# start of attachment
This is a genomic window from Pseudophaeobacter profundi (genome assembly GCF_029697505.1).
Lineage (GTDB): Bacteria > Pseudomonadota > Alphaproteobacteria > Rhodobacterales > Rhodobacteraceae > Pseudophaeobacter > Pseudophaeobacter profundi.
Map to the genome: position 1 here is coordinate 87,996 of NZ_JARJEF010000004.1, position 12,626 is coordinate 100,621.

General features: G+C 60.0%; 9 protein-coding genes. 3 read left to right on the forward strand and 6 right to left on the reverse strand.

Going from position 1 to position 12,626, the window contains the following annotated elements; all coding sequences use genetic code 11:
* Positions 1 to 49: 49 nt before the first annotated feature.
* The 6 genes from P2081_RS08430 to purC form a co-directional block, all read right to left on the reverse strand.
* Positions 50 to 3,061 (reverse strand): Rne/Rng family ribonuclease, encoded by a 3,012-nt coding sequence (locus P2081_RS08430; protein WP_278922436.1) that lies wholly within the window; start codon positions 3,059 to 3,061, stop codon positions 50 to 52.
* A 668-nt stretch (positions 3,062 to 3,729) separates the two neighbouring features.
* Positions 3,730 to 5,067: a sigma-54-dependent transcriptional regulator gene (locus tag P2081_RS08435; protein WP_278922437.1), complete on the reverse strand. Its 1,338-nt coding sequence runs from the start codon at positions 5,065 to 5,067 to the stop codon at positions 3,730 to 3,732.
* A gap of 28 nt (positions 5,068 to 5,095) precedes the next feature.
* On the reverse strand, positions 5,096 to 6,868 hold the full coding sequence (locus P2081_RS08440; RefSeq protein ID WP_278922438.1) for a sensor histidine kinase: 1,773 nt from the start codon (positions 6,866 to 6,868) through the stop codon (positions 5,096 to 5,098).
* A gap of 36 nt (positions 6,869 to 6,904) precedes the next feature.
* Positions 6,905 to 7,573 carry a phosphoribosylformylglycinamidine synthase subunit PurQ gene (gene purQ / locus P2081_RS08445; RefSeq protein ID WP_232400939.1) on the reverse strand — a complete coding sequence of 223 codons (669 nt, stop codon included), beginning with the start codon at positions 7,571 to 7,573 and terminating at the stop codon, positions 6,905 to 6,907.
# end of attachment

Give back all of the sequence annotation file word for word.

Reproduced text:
This is a genomic window from Pseudophaeobacter profundi (genome assembly GCF_029697505.1).
Lineage (GTDB): Bacteria > Pseudomonadota > Alphaproteobacteria > Rhodobacterales > Rhodobacteraceae > Pseudophaeobacter > Pseudophaeobacter profundi.
Map to the genome: position 1 here is coordinate 87,996 of NZ_JARJEF010000004.1, position 12,626 is coordinate 100,621.

General features: G+C 60.0%; 9 protein-coding genes. 3 read left to right on the forward strand and 6 right to left on the reverse strand.

Going from position 1 to position 12,626, the window contains the following annotated elements; all coding sequences use genetic code 11:
* Positions 1 to 49: 49 nt before the first annotated feature.
* The 6 genes from P2081_RS08430 to purC form a co-directional block, all read right to left on the reverse strand.
* Positions 50 to 3,061 (reverse strand): Rne/Rng family ribonuclease, encoded by a 3,012-nt coding sequence (locus P2081_RS08430; protein WP_278922436.1) that lies wholly within the window; start codon positions 3,059 to 3,061, stop codon positions 50 to 52.
* A 668-nt stretch (positions 3,062 to 3,729) separates the two neighbouring features.
* Positions 3,730 to 5,067: a sigma-54-dependent transcriptional regulator gene (locus tag P2081_RS08435; protein WP_278922437.1), complete on the reverse strand. Its 1,338-nt coding sequence runs from the start codon at positions 5,065 to 5,067 to the stop codon at positions 3,730 to 3,732.
* A gap of 28 nt (positions 5,068 to 5,095) precedes the next feature.
* On the reverse strand, positions 5,096 to 6,868 hold the full coding sequence (locus P2081_RS08440; RefSeq protein ID WP_278922438.1) for a sensor histidine kinase: 1,773 nt from the start codon (positions 6,866 to 6,868) through the stop codon (positions 5,096 to 5,098).
* A gap of 36 nt (positions 6,869 to 6,904) precedes the next feature.
* Positions 6,905 to 7,573 carry a phosphoribosylformylglycinamidine synthase subunit PurQ gene (gene purQ / locus P2081_RS08445; RefSeq protein ID WP_232400939.1) on the reverse strand — a complete coding sequence of 223 codons (669 nt, stop codon included), beginning with the start codon at positions 7,571 to 7,573 and terminating at the stop codon, positions 6,905 to 6,907.